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Report on the Boeing Starliner quality control review by the Independent Review Team

There have been concerns regarding the quality issues of a commercial crew spacecraft owned by Boeing, Starliner. That was reiterated during the meeting attended by the members of NASA’s independent safety panel. The main agenda of the Aerospace Safety Advisory Panel that was teleconferenced was the discussion of the CST-100 uncrewed flight held by Boeing back in December 2019. Since the Orbital Flight Test mission was not a success, there was a need to review the same.

There was an announcement of the completion of the review on July 7. As far as that flight was concerned, NASA had up to 80 recommendations. That was a combination of 61 recommendations raised by NASA and 19 more that were raised by an independent review team selected by both NASA and Boeing jointly.

All the recommendations to the Boeing Starliner among them those that revolved around software have to be not only completed but also approved in case there will be a second Orbit Flight Test mission. That’s what Don McErlean, who is a member of that panel, had to say about the meeting. He also added that NASA’s commercial crew software team would be part of the Starliner’s software development for additional insight as well as oversight. Additionally, adhering to the recommendations would see risks associated with Orbit Flight Test (OFT), Crew Flight Test as well as future actual commercial crew flights.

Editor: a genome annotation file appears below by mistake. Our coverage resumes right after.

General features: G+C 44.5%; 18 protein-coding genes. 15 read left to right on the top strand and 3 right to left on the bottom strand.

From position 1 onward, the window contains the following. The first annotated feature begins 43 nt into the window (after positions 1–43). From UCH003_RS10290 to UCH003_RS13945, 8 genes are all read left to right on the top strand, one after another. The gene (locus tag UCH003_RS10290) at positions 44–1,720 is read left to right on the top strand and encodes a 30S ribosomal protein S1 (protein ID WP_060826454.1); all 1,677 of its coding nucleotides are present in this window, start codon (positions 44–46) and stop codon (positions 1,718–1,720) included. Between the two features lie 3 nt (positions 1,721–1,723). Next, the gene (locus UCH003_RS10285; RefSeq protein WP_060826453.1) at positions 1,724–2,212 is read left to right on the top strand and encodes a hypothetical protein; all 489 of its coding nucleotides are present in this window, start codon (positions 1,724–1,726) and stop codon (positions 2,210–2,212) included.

Once they do as per the recommendations, the Crew Flight Test (CFT) will take place, and the occupants will be three astronauts. One will be from Boeing and the other two from NASA. The panel also brought to the table the concerns that they have as far as the Starliner program is concerned. They acknowledged that the Boeing commercial control program has some quality problems. However, they also commended them for significant progress. They promised to keep track of it even during the next OFT as well as CFT.

A date for the second OFT mission had not been set. However, NASA speculated that there was a possibility of the same happening towards the end of the year. If that was to happen, the CFT was to take place next year during spring. However, the chair of the board, Patricia Sanders, didn’t buy that since she felt that Starliner had a long way to go before becoming a fully functioning and operational spacecraft.

According to Susan Helms, NASA’s exploration system development programs (ESD) had a lot to learn from the software development recommendations. She is also a member of the panel and was once an astronaut. Details regarding the way forward on specific efforts will be discussed in another panel meeting scheduled for a later date.

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